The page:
Goldsboro, NC March, 1865Communicated
Letter from Capt. R.W.Burt.
Camp, 1 Miles East of Goldsboro, N.C.
March 27, 1865
Editor True American:
I wrote you last from Fayetteville, and now resume the pen to tell you of the last days of the Carolina campaign. Our division of the 15th corps crossed Cape Fear River, near Fayetteville, in the night, on a pontoon bridge, the 14th inst., being delayed one day on account of the bad state of the roads. Gen. W.B.Woods' brigade, with an addition of a regiment from each of the other brigades of the division, was detailed to remain in the rear to guard a train of about 700 wagons, while the main column was pushing on towards Goldsboro. The 20th corps was on the left, and was the first to strike the enemy and had a pretty severe engagement with them on the 16th, and on the 20th the 1st division of the 15th corps had a considerable brush with them. On the 20th, Brig. Gen. Woods brigade was ordered to the front and on the 21st, in the afternoon, it was engaged in skirmishing with the enemy, which continued until late in the evening, and almost approached a battle, but when morning came it was discovered that the enemy had gone. the loss of the 76th was one man killed, (David Evans, Co. C.) and three wounded, (Albert Selby, Co. B. slight, in hand; Burrel Williamson, slight, in hand; Hugh Morrow, slight, in head.) Our division followed the rear of the retreating forces beyond Bennettsville on the 22d. On the 23d Gen. Sherman issued an order announcing that the campaign was ended and that the army would go into camp near Goldsboro, to be supplied with clothing and to get in readiness for another campaign. Our division crossed the Neuse River on the morning of the 25th and went into camp a mile and a half east of Goldsboro. Our army is now engaged in constructing a heavy line of earthworks on a radius a mile and a half from Goldsboro, and will have them completed in a day or two. Timber has been foraged from the country for miles out, and pretty comfortable quarters have been built. A great many of the men were destitute of shoes, and a great many have got pretty ragged, but Uncle Sam is expected to open his big clothing store in a day or two, when we will all come out in clean blue again. Wagon trains are arriving from Kinston with rations and clothing, and the cars are now running to Goldsboro.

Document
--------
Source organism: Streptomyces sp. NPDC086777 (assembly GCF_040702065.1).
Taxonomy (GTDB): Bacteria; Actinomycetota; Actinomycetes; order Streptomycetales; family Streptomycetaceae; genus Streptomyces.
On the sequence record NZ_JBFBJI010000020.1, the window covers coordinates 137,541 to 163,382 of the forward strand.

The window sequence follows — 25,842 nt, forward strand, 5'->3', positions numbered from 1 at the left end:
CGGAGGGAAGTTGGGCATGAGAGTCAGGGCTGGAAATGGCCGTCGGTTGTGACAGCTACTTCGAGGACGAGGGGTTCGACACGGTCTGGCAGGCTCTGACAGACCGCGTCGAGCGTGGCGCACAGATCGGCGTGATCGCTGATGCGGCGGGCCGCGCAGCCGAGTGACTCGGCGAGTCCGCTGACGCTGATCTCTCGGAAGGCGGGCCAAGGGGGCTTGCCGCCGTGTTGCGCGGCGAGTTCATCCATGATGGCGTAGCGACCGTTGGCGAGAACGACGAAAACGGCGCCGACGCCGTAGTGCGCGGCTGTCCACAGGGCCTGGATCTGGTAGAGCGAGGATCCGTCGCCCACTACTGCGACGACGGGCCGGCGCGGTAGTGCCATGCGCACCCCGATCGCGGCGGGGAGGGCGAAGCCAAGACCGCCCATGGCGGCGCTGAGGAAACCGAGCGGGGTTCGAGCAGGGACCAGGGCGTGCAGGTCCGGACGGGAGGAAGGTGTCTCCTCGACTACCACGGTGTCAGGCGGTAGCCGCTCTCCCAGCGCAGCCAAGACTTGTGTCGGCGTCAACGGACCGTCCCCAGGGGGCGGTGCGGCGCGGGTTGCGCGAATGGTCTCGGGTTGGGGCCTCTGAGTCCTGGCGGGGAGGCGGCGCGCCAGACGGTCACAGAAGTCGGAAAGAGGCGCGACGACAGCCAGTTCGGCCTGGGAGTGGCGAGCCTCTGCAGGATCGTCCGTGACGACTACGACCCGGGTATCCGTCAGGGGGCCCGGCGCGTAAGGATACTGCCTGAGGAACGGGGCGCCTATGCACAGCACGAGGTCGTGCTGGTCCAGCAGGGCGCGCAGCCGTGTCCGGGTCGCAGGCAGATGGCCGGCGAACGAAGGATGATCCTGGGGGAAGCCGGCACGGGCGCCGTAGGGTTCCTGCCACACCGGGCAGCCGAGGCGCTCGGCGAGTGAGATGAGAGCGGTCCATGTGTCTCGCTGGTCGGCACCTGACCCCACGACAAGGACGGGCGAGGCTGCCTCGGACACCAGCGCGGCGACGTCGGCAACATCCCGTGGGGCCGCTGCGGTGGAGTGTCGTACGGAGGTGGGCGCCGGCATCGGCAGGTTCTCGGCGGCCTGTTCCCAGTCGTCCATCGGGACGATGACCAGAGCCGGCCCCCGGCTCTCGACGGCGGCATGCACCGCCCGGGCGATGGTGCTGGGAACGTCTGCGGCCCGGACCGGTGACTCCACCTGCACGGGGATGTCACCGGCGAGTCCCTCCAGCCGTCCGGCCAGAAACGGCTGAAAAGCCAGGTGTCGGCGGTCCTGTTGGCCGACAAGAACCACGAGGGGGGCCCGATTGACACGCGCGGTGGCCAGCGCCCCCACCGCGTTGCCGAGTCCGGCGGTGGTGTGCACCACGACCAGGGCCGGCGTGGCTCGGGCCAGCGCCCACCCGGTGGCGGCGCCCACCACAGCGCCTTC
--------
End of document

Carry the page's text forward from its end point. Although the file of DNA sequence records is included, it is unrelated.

It is probable that we shall not have a very long rest and will soon be on the war path again, but a few weeks is all we desire, for all want to see the end of this "cruel war." To celebrate the next Fourth of July at home rejoicing over peace and a restored Union, would be a "consumation devoutly to be wished for." Since we left Columbia, Gen. Lyon has issued an order adopting a badge for the 15th A.C. It is a square ground, one and a half inches square, with a miniature cartridge box in the centre, with "40 rounds" stamped on it. Each division of the corps is known by the color of the ground of the badge, the 1st division being red, the 2d white, the 3d blue and the 4th yellow. The 20th corps' badge is a star, the 14th an acorn and the 20th a shield. I believe the 17th has a star also, with more points than the 20th.
Commissions have just come, promoting Lieut. Hizer to Captain, and Sergt. Virgil Graves to First Lieutenant. We commenced getting mail last evening and have been getting additional sacks of it three or four times a day. Some are made glad to hear that all is well at home, and others are saddened with the news of death in their families or those of their friends.
I could write many interesting incidents of the campaign, but business long delayed is pressing and I must give it all my attention. Officers and men are all in good health and on hand for any duty required of them. R.W. BURT.
From: The Newark Ohio True American 1865
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